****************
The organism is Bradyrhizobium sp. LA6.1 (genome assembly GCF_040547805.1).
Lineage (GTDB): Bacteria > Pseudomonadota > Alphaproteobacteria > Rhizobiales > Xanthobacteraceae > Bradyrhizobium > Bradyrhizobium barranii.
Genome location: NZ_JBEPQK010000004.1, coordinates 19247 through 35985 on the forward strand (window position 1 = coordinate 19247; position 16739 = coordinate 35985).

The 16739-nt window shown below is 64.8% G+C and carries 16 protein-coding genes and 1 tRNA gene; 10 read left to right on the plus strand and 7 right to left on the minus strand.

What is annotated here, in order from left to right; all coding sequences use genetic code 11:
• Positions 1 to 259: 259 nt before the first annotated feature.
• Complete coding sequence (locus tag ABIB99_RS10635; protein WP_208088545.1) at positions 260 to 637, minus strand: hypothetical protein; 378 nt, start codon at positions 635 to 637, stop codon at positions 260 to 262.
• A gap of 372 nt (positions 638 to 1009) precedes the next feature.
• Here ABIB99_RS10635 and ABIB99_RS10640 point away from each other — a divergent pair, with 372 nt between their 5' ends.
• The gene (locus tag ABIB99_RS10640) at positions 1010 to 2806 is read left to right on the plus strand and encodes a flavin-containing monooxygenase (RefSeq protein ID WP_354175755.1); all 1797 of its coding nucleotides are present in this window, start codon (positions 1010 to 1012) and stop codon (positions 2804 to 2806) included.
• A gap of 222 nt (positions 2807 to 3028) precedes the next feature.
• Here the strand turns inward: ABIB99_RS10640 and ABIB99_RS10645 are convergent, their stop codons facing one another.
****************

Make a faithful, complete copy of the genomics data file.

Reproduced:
The organism is Bradyrhizobium sp. LA6.1 (genome assembly GCF_040547805.1).
Lineage (GTDB): Bacteria > Pseudomonadota > Alphaproteobacteria > Rhizobiales > Xanthobacteraceae > Bradyrhizobium > Bradyrhizobium barranii.
Genome location: NZ_JBEPQK010000004.1, coordinates 19247 through 35985 on the forward strand (window position 1 = coordinate 19247; position 16739 = coordinate 35985).

The 16739-nt window shown below is 64.8% G+C and carries 16 protein-coding genes and 1 tRNA gene; 10 read left to right on the plus strand and 7 right to left on the minus strand.

What is annotated here, in order from left to right; all coding sequences use genetic code 11:
• Positions 1 to 259: 259 nt before the first annotated feature.
• Complete coding sequence (locus tag ABIB99_RS10635; protein WP_208088545.1) at positions 260 to 637, minus strand: hypothetical protein; 378 nt, start codon at positions 635 to 637, stop codon at positions 260 to 262.
• A gap of 372 nt (positions 638 to 1009) precedes the next feature.
• Here ABIB99_RS10635 and ABIB99_RS10640 point away from each other — a divergent pair, with 372 nt between their 5' ends.
• The gene (locus tag ABIB99_RS10640) at positions 1010 to 2806 is read left to right on the plus strand and encodes a flavin-containing monooxygenase (RefSeq protein ID WP_354175755.1); all 1797 of its coding nucleotides are present in this window, start codon (positions 1010 to 1012) and stop codon (positions 2804 to 2806) included.
• A gap of 222 nt (positions 2807 to 3028) precedes the next feature.
• Here the strand turns inward: ABIB99_RS10640 and ABIB99_RS10645 are convergent, their stop codons facing one another.